Rental housing and crime: the role of property ownership and management
This paper examines how residential rental property ownership characteristics affect crime. It examines the incidence and frequency of disturbances, assaults, and drug possession and distribution using police incident report data for privately owned rental properties. Results show that a small percentage of rental properties generate incident reports. Count model regressions indicate that the distance that the owner resides from the rental property, size of rental property holdings, tenant Section 8 voucher use, and neighborhood owner-occupied housing rates are associated with reported violations. The paper concludes with recommendations about local government policies that could help to reduce crime in rental housing.
(This abstract was borrowed from another version of this item.)
If you experience problems downloading a file, check if you have the proper application to view it first. In case of further problems read the IDEAS help page. Note that these files are not on the IDEAS site. Please be patient as the files may be large.
As the access to this document is restricted, you may want to look for a different version under "Related research" (further below) or search for a different version of it.
Volume (Year): 43 (2009)
Issue (Month): 2 (June)
|Contact details of provider:|| Web page: http://www.springer.com|
|Order Information:||Web: http://link.springer.com/journal/168|
References listed on IDEAS
Please report citation or reference errors to , or , if you are the registered author of the cited work, log in to your RePEc Author Service profile, click on "citations" and make appropriate adjustments.:
- Simon Hakim & Arie Ovadia & Eli Sagi & J. Weinblatt, 1979. "Interjurisdictional Spillover of Crime and Police Expenditure," Land Economics, University of Wisconsin Press, vol. 54(2), pages 200-212.
- Spelman, William, 1993. "Abandoned buildings: Magnets for crime?," Journal of Criminal Justice, Elsevier, vol. 21(5), pages 481-495.
- Edward L. Glaeser & Bruce Sacerdote, 1999.
"Why Is There More Crime in Cities?,"
Journal of Political Economy,
University of Chicago Press, vol. 107(S6), pages S225-S258, December.
- Edward L. Glaeser & Bruce Sacerdote, 1996. "Why Is There More Crime in Cities?," NBER Working Papers 5430, National Bureau of Economic Research, Inc.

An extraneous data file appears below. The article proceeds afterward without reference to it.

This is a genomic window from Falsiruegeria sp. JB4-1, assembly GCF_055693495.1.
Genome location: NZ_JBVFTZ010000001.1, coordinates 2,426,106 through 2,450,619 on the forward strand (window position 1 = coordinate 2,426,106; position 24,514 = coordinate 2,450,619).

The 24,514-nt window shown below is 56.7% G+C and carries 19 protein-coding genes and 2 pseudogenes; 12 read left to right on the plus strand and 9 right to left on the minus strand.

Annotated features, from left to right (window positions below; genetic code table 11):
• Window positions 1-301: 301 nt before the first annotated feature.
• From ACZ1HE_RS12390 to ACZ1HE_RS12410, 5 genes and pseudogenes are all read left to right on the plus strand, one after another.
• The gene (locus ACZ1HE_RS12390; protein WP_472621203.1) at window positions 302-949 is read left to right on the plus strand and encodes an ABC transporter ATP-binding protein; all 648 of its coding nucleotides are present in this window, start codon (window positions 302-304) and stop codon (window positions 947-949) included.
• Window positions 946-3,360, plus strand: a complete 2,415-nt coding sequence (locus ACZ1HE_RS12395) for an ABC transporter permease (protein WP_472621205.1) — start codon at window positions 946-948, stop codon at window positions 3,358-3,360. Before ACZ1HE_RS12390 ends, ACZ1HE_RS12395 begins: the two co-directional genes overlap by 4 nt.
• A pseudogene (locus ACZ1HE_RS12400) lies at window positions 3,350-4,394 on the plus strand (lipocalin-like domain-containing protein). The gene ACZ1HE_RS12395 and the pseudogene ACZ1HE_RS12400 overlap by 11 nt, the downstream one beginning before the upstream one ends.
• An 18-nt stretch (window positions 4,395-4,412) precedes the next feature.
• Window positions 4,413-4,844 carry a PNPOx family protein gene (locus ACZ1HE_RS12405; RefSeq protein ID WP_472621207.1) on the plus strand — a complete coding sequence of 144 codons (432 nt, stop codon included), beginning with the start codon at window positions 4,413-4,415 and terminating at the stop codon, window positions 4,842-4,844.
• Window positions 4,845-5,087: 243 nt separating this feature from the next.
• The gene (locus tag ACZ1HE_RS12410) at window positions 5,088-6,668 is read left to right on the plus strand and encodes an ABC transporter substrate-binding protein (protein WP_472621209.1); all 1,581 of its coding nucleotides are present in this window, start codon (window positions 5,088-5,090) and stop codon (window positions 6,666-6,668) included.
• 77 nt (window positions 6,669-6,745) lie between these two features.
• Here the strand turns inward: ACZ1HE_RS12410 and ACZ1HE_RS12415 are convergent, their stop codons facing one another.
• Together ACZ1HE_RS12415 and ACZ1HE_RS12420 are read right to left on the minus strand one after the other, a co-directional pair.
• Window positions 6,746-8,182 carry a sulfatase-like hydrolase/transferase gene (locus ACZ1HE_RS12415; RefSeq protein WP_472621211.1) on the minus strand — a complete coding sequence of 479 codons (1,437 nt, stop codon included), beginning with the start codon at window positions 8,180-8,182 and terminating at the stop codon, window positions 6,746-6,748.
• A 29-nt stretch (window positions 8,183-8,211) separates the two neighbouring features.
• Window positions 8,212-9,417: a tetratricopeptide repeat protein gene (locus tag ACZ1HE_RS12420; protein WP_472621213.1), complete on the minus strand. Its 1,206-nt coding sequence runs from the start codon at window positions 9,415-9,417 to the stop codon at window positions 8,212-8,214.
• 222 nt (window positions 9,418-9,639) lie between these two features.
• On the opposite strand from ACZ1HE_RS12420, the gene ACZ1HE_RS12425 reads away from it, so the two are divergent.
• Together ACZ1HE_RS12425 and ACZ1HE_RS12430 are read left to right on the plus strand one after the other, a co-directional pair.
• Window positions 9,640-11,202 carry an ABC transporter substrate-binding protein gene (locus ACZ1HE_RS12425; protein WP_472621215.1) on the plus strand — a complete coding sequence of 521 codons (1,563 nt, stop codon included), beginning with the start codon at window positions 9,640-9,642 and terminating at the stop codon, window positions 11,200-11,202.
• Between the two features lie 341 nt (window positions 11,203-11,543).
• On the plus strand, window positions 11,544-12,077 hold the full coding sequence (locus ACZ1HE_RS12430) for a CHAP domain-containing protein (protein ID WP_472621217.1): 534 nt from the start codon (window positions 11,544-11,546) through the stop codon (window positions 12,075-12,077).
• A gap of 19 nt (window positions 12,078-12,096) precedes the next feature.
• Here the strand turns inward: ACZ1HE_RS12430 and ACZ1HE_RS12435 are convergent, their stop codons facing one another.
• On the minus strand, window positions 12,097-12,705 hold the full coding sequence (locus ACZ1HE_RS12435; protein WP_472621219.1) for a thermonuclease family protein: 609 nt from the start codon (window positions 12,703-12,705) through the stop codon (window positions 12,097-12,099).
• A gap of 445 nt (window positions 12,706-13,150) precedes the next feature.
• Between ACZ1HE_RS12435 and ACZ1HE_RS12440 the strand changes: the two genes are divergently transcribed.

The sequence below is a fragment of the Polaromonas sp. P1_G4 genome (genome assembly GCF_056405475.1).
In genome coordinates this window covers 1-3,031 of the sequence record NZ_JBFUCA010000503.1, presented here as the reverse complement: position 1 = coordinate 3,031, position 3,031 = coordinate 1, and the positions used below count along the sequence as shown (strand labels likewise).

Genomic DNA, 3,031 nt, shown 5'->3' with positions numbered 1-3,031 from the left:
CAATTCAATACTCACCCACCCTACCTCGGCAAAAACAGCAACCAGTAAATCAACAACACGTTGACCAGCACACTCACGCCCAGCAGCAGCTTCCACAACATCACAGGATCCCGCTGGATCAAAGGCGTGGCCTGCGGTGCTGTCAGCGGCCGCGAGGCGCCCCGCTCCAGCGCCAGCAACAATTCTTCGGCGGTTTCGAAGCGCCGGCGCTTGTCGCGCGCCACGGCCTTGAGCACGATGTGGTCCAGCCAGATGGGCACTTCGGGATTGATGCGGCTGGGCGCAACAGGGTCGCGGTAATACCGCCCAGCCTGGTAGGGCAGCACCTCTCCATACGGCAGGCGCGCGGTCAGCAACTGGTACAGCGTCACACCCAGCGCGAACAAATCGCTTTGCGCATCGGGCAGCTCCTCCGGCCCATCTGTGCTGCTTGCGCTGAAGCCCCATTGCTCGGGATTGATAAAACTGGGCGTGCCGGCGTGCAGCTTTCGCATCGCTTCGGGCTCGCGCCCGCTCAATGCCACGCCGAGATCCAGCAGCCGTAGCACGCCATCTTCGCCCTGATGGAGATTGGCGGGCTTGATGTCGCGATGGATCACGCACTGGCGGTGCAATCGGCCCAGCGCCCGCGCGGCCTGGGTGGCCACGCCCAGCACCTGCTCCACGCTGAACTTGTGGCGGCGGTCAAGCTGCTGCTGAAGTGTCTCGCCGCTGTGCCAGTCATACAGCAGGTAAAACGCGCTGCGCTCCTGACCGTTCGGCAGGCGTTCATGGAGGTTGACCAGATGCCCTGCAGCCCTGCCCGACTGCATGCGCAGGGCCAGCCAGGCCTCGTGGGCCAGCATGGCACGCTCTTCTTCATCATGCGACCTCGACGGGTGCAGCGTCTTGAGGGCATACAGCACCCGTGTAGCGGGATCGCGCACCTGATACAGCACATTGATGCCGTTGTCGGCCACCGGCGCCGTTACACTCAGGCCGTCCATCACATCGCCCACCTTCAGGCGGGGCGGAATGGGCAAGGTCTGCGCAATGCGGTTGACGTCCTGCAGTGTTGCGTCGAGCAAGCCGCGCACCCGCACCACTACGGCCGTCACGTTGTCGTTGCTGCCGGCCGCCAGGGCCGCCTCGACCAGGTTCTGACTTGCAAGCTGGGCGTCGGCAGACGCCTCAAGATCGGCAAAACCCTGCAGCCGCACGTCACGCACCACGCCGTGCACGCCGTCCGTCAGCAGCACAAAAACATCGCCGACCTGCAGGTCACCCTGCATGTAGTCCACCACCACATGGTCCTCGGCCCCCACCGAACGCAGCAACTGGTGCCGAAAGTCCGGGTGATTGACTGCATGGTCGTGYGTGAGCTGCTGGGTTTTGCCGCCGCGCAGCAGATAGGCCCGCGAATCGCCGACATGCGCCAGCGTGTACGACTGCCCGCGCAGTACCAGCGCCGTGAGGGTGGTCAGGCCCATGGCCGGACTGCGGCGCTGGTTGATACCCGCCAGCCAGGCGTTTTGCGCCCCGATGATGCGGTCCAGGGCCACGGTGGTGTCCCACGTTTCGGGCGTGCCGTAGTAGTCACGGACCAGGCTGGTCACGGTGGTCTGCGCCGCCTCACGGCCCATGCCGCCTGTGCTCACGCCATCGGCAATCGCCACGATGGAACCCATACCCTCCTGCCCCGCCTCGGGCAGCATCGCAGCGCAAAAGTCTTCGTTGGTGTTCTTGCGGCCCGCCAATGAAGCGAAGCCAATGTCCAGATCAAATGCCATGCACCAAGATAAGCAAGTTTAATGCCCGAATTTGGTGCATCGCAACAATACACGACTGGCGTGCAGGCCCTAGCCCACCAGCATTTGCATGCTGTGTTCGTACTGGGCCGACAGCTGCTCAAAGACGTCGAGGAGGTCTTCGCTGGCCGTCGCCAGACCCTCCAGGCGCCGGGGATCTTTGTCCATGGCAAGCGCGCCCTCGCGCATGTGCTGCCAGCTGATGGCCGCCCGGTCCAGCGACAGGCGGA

- Edward L. Glaeser & Bruce Sacerdote, 1996. "Why is There More Crime in Cities?," Harvard Institute of Economic Research Working Papers 1746, Harvard - Institute of Economic Research.
- Denice DiPasquale & Edward L. Glaeser, 1997.
"Incentives and Social Capital: Are Homeowners Better Citizens?,"
Harvard Institute of Economic Research Working Papers
1815, Harvard - Institute of Economic Research.
- DiPasquale, Denise & Glaeser, Edward L., 1999. "Incentives and Social Capital: Are Homeowners Better Citizens?," Journal of Urban Economics, Elsevier, vol. 45(2), pages 354-384, March.
- Denise DiPasquale & Edward L. Glaeser, 1998. "Incentives and Social Capital: Are Homeowners Better Citizens?," NBER Working Papers 6363, National Bureau of Economic Research, Inc.
- Dietz, Robert D. & Haurin, Donald R., 2003. "The social and private micro-level consequences of homeownership," Journal of Urban Economics, Elsevier, vol. 54(3), pages 401-450, November.
- J. Scott Long & Jeremy Freese, 2006. "Regression Models for Categorical Dependent Variables using Stata, 2nd Edition," Stata Press books, StataCorp LP, edition 2, number long2, September.
When requesting a correction, please mention this item's handle: RePEc:spr:anresc:v:43:y:2009:i:2:p:435-451. See general information about how to correct material in RePEc.
For technical questions regarding this item, or to correct its authors, title, abstract, bibliographic or download information, contact: (Sonal Shukla)or (Rebekah McClure)
If references are entirely missing, you can add them using this form.